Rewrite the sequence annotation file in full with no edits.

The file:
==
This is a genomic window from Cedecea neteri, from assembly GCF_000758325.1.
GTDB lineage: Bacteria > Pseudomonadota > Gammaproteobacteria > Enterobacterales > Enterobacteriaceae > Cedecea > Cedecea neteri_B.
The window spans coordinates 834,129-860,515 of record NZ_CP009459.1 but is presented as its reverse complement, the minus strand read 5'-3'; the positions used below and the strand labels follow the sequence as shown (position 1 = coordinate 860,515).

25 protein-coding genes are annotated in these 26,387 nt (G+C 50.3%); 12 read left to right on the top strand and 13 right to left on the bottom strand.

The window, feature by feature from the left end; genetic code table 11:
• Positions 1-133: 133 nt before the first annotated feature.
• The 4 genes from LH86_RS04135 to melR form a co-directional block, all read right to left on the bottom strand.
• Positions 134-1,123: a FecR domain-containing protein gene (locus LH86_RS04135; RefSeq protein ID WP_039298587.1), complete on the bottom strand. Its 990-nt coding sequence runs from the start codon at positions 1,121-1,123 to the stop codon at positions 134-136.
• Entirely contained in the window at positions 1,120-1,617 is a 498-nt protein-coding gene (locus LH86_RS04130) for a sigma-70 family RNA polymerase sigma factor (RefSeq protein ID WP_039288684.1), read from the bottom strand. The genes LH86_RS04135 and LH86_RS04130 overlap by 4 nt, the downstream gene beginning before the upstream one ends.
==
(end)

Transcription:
This is a genomic window from Cedecea neteri, from assembly GCF_000758325.1.
GTDB lineage: Bacteria > Pseudomonadota > Gammaproteobacteria > Enterobacterales > Enterobacteriaceae > Cedecea > Cedecea neteri_B.
The window spans coordinates 834,129-860,515 of record NZ_CP009459.1 but is presented as its reverse complement, the minus strand read 5'-3'; the positions used below and the strand labels follow the sequence as shown (position 1 = coordinate 860,515).

25 protein-coding genes are annotated in these 26,387 nt (G+C 50.3%); 12 read left to right on the top strand and 13 right to left on the bottom strand.

The window, feature by feature from the left end; genetic code table 11:
• Positions 1-133: 133 nt before the first annotated feature.
• The 4 genes from LH86_RS04135 to melR form a co-directional block, all read right to left on the bottom strand.
• Positions 134-1,123: a FecR domain-containing protein gene (locus LH86_RS04135; RefSeq protein ID WP_039298587.1), complete on the bottom strand. Its 990-nt coding sequence runs from the start codon at positions 1,121-1,123 to the stop codon at positions 134-136.
• Entirely contained in the window at positions 1,120-1,617 is a 498-nt protein-coding gene (locus LH86_RS04130) for a sigma-70 family RNA polymerase sigma factor (RefSeq protein ID WP_039288684.1), read from the bottom strand. The genes LH86_RS04135 and LH86_RS04130 overlap by 4 nt, the downstream gene beginning before the upstream one ends.